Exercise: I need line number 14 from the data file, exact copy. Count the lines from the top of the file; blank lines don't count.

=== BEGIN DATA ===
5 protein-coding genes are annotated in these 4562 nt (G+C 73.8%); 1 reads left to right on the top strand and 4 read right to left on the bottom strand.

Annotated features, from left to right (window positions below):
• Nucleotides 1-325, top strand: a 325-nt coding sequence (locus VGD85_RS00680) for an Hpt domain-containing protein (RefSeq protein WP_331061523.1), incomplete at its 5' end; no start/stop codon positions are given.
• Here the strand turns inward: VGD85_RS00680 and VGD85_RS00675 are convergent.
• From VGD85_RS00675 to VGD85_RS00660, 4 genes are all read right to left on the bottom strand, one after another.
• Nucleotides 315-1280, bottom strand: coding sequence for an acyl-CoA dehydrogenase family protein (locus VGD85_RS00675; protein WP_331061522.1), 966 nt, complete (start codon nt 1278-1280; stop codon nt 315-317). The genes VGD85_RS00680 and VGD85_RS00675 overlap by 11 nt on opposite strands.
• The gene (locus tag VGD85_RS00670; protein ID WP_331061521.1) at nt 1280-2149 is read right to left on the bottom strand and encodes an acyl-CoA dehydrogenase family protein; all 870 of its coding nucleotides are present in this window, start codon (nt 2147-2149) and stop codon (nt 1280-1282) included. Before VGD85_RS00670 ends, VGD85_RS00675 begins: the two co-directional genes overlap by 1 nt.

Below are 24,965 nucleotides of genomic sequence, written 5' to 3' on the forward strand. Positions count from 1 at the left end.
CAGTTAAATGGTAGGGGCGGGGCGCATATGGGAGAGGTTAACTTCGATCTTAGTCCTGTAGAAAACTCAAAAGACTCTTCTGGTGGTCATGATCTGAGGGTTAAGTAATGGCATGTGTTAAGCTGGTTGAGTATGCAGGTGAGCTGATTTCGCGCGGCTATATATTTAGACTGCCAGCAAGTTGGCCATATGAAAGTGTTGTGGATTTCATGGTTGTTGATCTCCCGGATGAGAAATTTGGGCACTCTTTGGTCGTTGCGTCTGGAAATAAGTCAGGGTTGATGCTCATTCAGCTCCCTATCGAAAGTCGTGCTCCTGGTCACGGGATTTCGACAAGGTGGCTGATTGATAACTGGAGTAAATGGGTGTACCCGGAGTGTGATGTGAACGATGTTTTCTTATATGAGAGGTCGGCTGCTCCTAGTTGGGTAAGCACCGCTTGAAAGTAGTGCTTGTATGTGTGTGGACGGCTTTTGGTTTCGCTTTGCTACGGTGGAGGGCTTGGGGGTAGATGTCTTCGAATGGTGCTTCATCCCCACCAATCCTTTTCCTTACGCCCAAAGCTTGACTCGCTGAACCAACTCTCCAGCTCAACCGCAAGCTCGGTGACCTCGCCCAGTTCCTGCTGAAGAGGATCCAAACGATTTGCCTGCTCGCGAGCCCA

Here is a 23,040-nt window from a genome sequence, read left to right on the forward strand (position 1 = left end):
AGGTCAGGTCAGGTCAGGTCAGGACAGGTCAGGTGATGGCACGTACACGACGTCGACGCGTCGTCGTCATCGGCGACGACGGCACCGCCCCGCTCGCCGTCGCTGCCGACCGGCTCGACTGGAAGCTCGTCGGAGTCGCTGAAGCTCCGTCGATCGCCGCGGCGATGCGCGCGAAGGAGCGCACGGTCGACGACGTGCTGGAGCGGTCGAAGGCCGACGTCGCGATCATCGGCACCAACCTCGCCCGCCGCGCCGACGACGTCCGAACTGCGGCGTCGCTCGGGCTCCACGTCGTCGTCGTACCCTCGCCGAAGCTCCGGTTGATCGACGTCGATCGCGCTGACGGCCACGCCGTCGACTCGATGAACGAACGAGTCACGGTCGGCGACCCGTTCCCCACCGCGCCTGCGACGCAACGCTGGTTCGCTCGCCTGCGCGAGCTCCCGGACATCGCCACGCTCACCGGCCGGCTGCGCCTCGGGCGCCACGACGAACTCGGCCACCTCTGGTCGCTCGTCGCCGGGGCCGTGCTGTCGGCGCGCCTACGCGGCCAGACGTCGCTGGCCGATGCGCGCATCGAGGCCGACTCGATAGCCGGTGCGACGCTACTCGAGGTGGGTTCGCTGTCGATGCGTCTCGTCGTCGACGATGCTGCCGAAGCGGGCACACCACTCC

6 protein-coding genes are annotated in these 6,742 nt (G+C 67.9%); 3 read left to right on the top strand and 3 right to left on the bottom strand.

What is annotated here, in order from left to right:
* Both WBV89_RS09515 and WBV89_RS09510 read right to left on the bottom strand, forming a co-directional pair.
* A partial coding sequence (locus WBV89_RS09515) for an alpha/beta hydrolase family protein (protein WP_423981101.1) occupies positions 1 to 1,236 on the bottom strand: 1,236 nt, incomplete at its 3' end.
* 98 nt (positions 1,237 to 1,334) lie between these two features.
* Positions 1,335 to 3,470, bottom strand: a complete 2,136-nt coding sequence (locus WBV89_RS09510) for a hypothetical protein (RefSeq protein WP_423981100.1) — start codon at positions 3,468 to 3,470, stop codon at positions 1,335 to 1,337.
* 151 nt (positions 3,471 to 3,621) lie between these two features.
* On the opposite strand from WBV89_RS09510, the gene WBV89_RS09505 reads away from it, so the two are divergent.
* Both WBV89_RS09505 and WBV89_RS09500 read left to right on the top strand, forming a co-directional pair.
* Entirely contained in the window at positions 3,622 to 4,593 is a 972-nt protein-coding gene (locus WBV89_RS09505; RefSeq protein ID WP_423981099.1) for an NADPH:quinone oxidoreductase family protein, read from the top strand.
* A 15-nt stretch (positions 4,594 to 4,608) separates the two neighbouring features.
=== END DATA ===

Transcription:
* Both WBV89_RS09515 and WBV89_RS09510 read right to left on the bottom strand, forming a co-directional pair.